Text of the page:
This is an article from a December 2010 newsletter (the old fashioned paper format) written by our former assistant director, Shellie Todd. It is still very relevant today.
Our staff recently participated in an in-service taught by a former Aldersgate parent and current Occupational Therapist for Olathe School District, Heather Rogers. While our staff has always been aware of the importance of good fine motor skills in early childhood, the in-service helped to enhance and deepen our awareness of such skills. Did you know that there are many prerequisites that must occur before a child is able to sit at a desk and effectively write with a pencil?
From infancy, a child is working on this progression as he/she begins to gain stability with their head and neck. From there, an infant will work on their trunk stability (being able to effectively sit). Even as preschoolers, we practice this as the children sit for circle time activities. We encourage them to sit up, lie on their sides, or even their stomachs because all of these support their ability to have good trunk control.
Children also need to develop shoulder stability, forearm and elbow stability and wrist stability. If you’ve ever walked through class during preschool time, you may have seen your children manipulating playdoh, writing on an easel, crawling across the floor, or moving on scooters. We’re always working to build those muscles to prepare them to become writers.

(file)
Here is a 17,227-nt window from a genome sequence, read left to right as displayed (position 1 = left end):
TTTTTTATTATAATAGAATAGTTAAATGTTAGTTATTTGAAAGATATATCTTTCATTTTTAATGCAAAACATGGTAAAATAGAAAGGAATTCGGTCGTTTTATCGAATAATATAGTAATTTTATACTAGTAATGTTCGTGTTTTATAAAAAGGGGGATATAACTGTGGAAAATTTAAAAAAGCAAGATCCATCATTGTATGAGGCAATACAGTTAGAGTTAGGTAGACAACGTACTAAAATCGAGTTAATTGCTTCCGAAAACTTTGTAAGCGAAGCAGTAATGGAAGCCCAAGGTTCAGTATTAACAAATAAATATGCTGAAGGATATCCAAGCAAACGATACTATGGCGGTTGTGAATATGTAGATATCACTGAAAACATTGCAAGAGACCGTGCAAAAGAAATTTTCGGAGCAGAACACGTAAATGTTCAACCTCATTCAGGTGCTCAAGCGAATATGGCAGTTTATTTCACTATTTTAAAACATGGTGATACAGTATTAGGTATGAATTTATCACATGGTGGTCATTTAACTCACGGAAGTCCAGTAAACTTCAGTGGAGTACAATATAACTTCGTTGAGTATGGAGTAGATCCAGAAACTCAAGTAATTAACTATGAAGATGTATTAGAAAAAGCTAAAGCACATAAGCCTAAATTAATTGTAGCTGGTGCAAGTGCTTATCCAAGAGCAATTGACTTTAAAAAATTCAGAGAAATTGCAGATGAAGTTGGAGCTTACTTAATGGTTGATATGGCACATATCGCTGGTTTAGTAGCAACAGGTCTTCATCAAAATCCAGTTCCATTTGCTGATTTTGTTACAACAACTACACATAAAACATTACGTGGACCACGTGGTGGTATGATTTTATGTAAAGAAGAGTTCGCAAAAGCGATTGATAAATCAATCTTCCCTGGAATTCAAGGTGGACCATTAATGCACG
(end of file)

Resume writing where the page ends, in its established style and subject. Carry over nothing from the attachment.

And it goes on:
Being able to strengthen fingers and develop finger control comes next. REalizing that they have ten fingers is very important in fine motor development. They are learning that they can isolate some of those fingers to do certain jobs like stringing beads, grabbing things with tweezers, and using a Lite Brite. These activities all require the use of three fingers together (the tripod grasp) and it is this tripod grasp that will lead to the ability to hold a pencil effectively and write.
“There” are some ways that you can practice fine motor skills in your own home. many of these things are simple and inexpensive.
- turning pages in a book
- picking up buttons one at a time
- opening and closing lids on a jar
- doing push-ups (and crawling on the floor too)
- doing the crab walk
- wind-up toys
- spin tops
- spray bottles
- hanging things with clothespins
- playing with silly putty or playdoh (try hiding small things in it for them to dig with their fingers and find)
- squeezing eye droppers
- mini slinky
- Chinese yo-yos
- Squeezing out sponges or wash cloths